16 AUGUST 1957, Page 4


By CHANCHAL. SARK AR MHE Tamil-Sinhalese language problem, which I kept Mr. Bandaranaike from attending the Commonwealth Prime Ministers' Conference in London this year, is the main problem of Ceylon today. After the elections of last year, when the United National Party was swept out of power, the voices and opinions of quite a new layer of people in Ceylon were audible for the first time. This new movement, however, is still led by the westernised Sinhalese; Mr. Bandaranaike, for instance, could not, until recently, read or write Sinhalese, though he is a powerful speaker. The Throne ,Speech in Sinhalese of the Governor- General this year had to be transcribed into Roman script for the same reason.

So vigorous was the response to linguistic and religious slogans that the UNP made a desperate bid to cash in by revising its attitude to Tamil and resolving, at a fateful party conference, that Sinhalese alone should be Ceylon's official language. This somersault did the UNP no good, for it lost the elections overwhelmingly and, in the process, completely forfeited Tamil respect.

Mr. Bandaranaike never for a moment expected to win, but having done so and as the head of a coalition of groups (the Mahajana Eksath Peramuna) he felt he had a mandate to make Sinhalese the official language. Hence the passing of the controversial Sinhala Only Act in June, 1956. During debate on it Mr. Bandaranaike said that measures to safeguard the 'reasonable use' of Tamil would follow. Nothing concrete, how- ever, emerged. Instead, there was a somewhat exhibitionist attempt to impose Sinhalese letter- ing on the number-plates of cars—a rule which remains disobeyed in the north and merely served to inflame Tamil feeling.

To this Mr. Bandaranaike replied, after almost a year, with a four-point plan for the reasonable use of Tamil. Under it a Tamil could (a) be educated up to and throughout the university stage in his language; (b) sit for public service examinations in Tamil, though he must acquire proficiency in Sinhalese in a few years; (c) cor- respond with the Government and get replies in Tamil. His last proposal (d) was that to co- ordinate the work of local government there would be elective Regional Councils where the proceedings in Tamil areas would naturally be in Tamil.

Meanwhile the Federal Party had grown very strong. The party put forward four demands: (a) a federal constitution under which the Northern and Eastern Provinces of Ceylon would Colombo form a constituent unit; (b) parity for Tamil and Sinhalese; (c) no Government-sponsored colonisa- tion of Sinhalese in Tamil areas; and (d) citizen- ship for the Indian plantation workers.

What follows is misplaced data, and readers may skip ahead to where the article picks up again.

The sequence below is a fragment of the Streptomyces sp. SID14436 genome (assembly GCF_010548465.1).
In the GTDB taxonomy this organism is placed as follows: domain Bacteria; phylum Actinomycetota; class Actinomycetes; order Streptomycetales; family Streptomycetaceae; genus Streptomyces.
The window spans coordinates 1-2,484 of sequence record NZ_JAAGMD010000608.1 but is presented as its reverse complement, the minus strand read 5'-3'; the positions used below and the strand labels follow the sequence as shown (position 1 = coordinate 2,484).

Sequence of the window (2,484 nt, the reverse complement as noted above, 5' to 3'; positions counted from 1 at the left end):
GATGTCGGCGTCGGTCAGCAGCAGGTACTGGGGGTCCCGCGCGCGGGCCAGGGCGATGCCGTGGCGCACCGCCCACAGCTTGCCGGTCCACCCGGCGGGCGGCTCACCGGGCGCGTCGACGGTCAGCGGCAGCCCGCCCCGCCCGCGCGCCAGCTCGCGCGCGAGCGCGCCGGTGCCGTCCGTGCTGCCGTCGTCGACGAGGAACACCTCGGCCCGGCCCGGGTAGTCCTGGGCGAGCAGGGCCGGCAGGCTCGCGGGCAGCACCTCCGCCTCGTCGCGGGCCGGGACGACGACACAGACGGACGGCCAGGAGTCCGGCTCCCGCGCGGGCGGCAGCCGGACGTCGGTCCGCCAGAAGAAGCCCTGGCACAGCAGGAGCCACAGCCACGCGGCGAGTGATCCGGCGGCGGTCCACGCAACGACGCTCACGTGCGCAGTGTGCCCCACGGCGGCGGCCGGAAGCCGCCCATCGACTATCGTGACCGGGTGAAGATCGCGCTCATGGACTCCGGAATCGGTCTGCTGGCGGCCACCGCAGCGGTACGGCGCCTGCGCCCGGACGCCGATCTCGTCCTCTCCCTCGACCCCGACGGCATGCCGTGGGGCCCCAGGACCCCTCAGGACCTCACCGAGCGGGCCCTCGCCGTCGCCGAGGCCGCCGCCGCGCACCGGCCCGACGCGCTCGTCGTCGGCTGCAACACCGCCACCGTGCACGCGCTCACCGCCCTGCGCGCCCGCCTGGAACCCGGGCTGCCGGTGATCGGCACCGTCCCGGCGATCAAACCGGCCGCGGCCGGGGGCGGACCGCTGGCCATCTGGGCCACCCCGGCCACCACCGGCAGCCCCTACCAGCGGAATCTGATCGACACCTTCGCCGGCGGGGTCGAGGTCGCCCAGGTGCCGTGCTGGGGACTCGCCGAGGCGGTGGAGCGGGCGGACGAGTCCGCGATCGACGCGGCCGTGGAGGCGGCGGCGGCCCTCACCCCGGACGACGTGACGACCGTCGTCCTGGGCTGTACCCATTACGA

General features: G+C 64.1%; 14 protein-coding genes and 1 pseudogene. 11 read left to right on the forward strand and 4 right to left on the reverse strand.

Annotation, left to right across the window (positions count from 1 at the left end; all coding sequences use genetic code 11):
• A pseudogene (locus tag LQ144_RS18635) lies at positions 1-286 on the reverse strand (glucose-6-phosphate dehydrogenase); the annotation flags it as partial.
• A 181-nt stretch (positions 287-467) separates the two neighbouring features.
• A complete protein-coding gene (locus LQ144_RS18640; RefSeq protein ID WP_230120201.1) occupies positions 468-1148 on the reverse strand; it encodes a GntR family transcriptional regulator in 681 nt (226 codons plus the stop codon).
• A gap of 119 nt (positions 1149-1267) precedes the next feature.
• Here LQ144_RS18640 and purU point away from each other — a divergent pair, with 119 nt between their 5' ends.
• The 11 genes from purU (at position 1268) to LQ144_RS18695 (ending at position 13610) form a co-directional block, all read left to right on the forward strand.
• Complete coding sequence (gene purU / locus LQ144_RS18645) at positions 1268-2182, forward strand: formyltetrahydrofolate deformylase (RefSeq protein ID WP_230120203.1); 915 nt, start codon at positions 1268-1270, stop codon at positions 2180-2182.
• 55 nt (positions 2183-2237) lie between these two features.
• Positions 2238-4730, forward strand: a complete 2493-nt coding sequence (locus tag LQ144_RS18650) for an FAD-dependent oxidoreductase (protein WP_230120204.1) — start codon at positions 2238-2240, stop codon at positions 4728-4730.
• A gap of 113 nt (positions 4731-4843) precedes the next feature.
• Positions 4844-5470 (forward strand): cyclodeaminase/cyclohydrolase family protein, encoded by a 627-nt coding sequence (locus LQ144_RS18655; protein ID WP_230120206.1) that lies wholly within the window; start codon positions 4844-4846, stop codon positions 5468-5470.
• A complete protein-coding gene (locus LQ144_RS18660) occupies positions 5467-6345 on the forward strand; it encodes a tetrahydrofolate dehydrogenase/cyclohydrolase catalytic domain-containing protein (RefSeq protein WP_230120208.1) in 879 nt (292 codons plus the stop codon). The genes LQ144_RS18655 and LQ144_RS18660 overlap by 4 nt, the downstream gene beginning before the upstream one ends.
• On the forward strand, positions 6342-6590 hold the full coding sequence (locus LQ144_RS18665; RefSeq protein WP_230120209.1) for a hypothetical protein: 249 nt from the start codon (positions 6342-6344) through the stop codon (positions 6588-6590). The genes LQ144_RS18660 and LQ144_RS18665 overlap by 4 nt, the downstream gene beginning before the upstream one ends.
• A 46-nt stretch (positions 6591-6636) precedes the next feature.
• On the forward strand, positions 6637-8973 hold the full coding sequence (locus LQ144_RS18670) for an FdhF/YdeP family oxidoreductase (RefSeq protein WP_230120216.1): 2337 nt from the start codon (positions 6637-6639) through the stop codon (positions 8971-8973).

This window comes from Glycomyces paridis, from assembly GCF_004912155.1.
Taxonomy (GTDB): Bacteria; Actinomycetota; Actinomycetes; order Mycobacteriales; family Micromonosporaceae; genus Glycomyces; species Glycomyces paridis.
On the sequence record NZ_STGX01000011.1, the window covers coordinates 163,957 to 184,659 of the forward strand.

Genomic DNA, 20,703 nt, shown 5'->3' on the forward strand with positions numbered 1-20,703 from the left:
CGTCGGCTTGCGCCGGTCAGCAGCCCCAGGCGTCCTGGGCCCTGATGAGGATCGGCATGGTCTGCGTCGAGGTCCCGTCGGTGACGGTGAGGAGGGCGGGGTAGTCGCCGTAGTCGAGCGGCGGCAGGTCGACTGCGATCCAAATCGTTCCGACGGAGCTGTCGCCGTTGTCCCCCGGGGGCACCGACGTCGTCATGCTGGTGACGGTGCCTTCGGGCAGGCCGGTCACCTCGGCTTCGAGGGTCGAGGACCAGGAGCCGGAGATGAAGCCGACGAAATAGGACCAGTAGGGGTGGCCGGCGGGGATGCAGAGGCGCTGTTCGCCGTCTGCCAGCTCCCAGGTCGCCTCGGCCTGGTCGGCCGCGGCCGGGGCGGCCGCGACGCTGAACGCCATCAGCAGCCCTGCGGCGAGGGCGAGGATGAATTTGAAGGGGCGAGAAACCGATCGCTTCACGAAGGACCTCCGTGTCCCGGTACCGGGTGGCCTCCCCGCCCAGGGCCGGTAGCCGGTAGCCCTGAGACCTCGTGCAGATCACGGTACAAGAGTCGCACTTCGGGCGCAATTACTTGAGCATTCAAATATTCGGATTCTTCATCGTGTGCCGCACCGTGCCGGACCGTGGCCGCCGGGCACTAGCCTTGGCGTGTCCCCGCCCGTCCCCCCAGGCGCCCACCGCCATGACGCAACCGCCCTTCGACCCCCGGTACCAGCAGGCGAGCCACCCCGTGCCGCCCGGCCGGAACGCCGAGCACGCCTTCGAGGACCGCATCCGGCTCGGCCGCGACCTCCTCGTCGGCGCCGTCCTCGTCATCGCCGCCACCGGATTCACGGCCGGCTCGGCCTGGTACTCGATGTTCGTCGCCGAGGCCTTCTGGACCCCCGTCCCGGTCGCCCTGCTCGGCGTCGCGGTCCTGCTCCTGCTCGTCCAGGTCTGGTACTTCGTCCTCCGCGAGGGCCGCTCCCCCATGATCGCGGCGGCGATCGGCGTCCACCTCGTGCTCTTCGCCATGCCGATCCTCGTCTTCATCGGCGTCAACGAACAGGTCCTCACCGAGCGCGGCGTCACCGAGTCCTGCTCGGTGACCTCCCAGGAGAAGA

It would be quite wrong to conclude that the very strong support which this party now enjoys represents equally strong support for federalism. Tamils of all shades of opinion have flocked to the banner of the Federalists because, angered and humiliated by the Sinhala Only Act and some other measures, they feel that only the strongest organised Tamil party can compel redress. There is also the personal factor : the Federal Party leader, Mr. Chelvanayakam (a well-known QC), is greatly respected for his integrity.

Only a compromise could have saved Ceylon from the confusion and disturbances which . (if the riots .of June, 1956, are any evidence) would certainly have accompanied the satyagraha of the Federal Party, which was scheduled from August 20. Although an agreement between the Prime Minister and the Federal Party was reached after a long series of talks and the crisis was initially averted, it is difficult to estimate whether the settlement is anything more than a truce.

The Federal Party disclosed that by the agree- ment (a) State-aided Sinhalese colonisation of Tamil areas is to be effectively stopped, (b) Tamil is to be given oflicial recognition as the language of the national minority and will be the language of administration in the Northern and Eastern provinces, (c) the right of every Tamil in all parts of the island to conduct affairs with the Central Government in Tamil is to be secured, and (d) large measure of self-government will be granted with the proposed Regional Councils Act. If this is an authoritative account then the compromise is statesmanlike and reflects substantial conces- sions by both sides.

Of the Federalists' demands, Mr. Bandaranaike quite rightly refused to consider a federal con' stitution, and the other question still outstanding is about the citizenship of• Indian Tamils. The Prime Minister said that talks on this would shortly be resumed with the Government of India and he hoped a settlement would follow. This problem is a different one altogether but is intimately bound up with the Ceylon Tamil question because, if the 983,304 Indian Tamils (according to the census of 1953) became Ceylon citizens then the Tamil-speaking citizens of the island would rise from 12 per cent. to about 33 per cent. and a change in the political pattern would inevitably follow. Its very magnitude, therefore, obstructs the settlement of this problem. •